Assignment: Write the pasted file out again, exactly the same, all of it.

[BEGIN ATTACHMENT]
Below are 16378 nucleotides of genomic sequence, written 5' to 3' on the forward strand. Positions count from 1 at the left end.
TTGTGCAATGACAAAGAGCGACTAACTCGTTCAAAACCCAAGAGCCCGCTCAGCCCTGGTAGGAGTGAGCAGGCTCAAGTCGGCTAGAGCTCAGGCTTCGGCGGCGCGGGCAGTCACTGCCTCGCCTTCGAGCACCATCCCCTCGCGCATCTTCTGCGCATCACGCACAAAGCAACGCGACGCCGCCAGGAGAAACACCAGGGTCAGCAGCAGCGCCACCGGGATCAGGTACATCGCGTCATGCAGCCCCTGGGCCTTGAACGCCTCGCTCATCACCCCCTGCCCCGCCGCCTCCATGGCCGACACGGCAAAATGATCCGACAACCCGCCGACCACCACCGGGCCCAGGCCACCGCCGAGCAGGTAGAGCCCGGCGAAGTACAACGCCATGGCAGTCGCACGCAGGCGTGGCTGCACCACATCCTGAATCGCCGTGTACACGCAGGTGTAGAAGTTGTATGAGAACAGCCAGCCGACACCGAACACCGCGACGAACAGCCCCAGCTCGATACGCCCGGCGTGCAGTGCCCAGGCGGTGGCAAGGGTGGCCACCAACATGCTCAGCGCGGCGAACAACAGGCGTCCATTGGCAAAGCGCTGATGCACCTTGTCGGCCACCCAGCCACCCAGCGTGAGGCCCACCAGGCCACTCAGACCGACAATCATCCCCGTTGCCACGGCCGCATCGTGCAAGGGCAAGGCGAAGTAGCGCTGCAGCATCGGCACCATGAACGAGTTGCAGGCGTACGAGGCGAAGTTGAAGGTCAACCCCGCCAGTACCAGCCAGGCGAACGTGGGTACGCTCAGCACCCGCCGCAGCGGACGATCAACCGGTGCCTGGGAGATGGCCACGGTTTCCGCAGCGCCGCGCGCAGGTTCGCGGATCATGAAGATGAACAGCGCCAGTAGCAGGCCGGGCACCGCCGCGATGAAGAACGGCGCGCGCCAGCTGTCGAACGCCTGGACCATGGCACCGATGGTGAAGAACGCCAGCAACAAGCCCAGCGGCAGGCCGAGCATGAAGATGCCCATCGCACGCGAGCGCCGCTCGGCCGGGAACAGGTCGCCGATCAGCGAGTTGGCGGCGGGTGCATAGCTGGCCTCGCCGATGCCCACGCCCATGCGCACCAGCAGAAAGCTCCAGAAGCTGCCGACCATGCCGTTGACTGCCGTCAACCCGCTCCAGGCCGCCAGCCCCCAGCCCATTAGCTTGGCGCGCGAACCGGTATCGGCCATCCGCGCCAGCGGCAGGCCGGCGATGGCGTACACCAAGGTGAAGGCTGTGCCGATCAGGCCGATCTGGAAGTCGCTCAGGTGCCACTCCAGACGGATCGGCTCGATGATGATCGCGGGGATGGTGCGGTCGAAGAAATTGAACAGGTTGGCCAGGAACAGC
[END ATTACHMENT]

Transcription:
Below are 16378 nucleotides of genomic sequence, written 5' to 3' on the forward strand. Positions count from 1 at the left end.
TTGTGCAATGACAAAGAGCGACTAACTCGTTCAAAACCCAAGAGCCCGCTCAGCCCTGGTAGGAGTGAGCAGGCTCAAGTCGGCTAGAGCTCAGGCTTCGGCGGCGCGGGCAGTCACTGCCTCGCCTTCGAGCACCATCCCCTCGCGCATCTTCTGCGCATCACGCACAAAGCAACGCGACGCCGCCAGGAGAAACACCAGGGTCAGCAGCAGCGCCACCGGGATCAGGTACATCGCGTCATGCAGCCCCTGGGCCTTGAACGCCTCGCTCATCACCCCCTGCCCCGCCGCCTCCATGGCCGACACGGCAAAATGATCCGACAACCCGCCGACCACCACCGGGCCCAGGCCACCGCCGAGCAGGTAGAGCCCGGCGAAGTACAACGCCATGGCAGTCGCACGCAGGCGTGGCTGCACCACATCCTGAATCGCCGTGTACACGCAGGTGTAGAAGTTGTATGAGAACAGCCAGCCGACACCGAACACCGCGACGAACAGCCCCAGCTCGATACGCCCGGCGTGCAGTGCCCAGGCGGTGGCAAGGGTGGCCACCAACATGCTCAGCGCGGCGAACAACAGGCGTCCATTGGCAAAGCGCTGATGCACCTTGTCGGCCACCCAGCCACCCAGCGTGAGGCCCACCAGGCCACTCAGACCGACAATCATCCCCGTTGCCACGGCCGCATCGTGCAAGGGCAAGGCGAAGTAGCGCTGCAGCATCGGCACCATGAACGAGTTGCAGGCGTACGAGGCGAAGTTGAAGGTCAACCCCGCCAGTACCAGCCAGGCGAACGTGGGTACGCTCAGCACCCGCCGCAGCGGACGATCAACCGGTGCCTGGGAGATGGCCACGGTTTCCGCAGCGCCGCGCGCAGGTTCGCGGATCATGAAGATGAACAGCGCCAGTAGCAGGCCGGGCACCGCCGCGATGAAGAACGGCGCGCGCCAGCTGTCGAACGCCTGGACCATGGCACCGATGGTGAAGAACGCCAGCAACAAGCCCAGCGGCAGGCCGAGCATGAAGATGCCCATCGCACGCGAGCGCCGCTCGGCCGGGAACAGGTCGCCGATCAGCGAGTTGGCGGCGGGTGCATAGCTGGCCTCGCCGATGCCCACGCCCATGCGCACCAGCAGAAAGCTCCAGAAGCTGCCGACCATGCCGTTGACTGCCGTCAACCCGCTCCAGGCCGCCAGCCCCCAGCCCATTAGCTTGGCGCGCGAACCGGTATCGGCCATCCGCGCCAGCGGCAGGCCGGCGATGGCGTACACCAAGGTGAAGGCTGTGCCGATCAGGCCGATCTGGAAGTCGCTCAGGTGCCACTCCAGACGGATCGGCTCGATGATGATCGCGGGGATGGTGCGGTCGAAGAAATTGAACAGGTTGGCCAGGAACAGC